The ECS is made up of multiple endocannabinoids. These can all have anti-proliferative, anti-inflammatory, and anti-metastatic functions. Moreover, they appear to regulate neurotransmitters, the immune system, and mitochondrial function. Endocannabinoids include anandamide and 2-archidonyl glycerol (2-AG). The human body produces anandamide as an endocannabinoid. Known as the "bliss molecule," it can be released when one eats chocolate after cravings.
For controlling pain stimuli, anandamide may be an extremely useful cannabinoid. This is due to the fact that anandamide has an interesting property that determines the type and number of receptors it activates. In addition to its direct effects on memory, anandamide can also make or break short-term connections between nerve cells. The question has been raised whether anandamide also relieves psychological discomfort as well as physical pain. If this is the case, it could be utilized to help those suffering from post-traumatic stress disorder (PTSD). According to De Petrocellis et al. (1998), repression is a well-known coping mechanism. Additionally, anandamide provides anti-proliferative effects on breast cancer cells. There is also evidence for endocannabinoids bind strongly to CB1 receptors, and this could account for the analgesic properties.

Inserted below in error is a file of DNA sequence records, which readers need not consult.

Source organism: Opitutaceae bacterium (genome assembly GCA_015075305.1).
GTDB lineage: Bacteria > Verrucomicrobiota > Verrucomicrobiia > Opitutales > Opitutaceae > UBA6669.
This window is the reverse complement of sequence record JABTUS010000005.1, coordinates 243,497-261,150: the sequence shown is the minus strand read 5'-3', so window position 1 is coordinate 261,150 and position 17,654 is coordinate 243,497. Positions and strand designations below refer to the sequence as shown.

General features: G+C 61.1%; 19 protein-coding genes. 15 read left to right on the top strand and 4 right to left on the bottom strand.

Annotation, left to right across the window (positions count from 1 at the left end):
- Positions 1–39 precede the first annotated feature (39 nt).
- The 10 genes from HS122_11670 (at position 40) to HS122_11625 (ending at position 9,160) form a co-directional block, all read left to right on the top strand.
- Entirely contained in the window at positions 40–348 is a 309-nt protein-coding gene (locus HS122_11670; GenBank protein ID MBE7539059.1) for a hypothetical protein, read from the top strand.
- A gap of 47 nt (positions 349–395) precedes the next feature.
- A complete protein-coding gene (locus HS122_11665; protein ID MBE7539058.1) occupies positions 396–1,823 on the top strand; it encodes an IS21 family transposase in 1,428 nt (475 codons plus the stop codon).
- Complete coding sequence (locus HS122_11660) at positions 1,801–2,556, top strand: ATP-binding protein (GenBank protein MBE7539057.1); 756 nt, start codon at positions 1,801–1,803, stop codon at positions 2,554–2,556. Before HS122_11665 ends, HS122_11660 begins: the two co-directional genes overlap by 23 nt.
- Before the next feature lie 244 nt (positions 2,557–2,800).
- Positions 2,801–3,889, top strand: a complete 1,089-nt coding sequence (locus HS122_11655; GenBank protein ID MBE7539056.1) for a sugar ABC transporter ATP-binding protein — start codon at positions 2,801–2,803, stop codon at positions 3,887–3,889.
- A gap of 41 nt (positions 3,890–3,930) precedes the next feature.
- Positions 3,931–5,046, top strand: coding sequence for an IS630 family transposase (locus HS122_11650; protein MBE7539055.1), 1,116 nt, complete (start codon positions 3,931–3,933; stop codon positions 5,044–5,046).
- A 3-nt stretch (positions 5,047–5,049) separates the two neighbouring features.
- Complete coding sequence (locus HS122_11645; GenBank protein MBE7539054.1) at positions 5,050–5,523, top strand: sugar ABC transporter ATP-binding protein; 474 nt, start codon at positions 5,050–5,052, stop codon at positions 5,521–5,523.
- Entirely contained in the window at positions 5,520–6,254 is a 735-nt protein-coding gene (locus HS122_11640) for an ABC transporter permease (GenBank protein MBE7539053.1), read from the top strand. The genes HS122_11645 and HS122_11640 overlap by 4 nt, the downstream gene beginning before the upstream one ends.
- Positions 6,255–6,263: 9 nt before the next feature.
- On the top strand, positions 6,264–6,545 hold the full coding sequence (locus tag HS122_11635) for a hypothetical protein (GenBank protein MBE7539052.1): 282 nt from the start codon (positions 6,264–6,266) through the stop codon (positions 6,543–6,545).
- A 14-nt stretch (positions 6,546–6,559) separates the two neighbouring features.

The most prevalent endocannabinoid in the human body is 2-arachidonyl glycerol. Its chemical structure is remarkably similar to that of anandamide, only it contains a different R-group. The compound is considered a full agonist of both CB1 and CB2 receptors, which plays an important role in the ECS. The high expression of this gene in peripheral immune cells suggests that it may play an important role in anti-inflammatory processes by suppressing the immune system. Nevertheless, it also acts as an endocannabinoid when it binds to CB1 receptors in the brain.
The Endocannabinoid System and Food Intake Regulation.
Recent descriptions of the endocannabinoid system, both in the central nervous system and in peripheral tissues, indicate that it plays a role in the regulation of appetite, food intake, and energy metabolism.
Body Organs and The Endocannabinoid System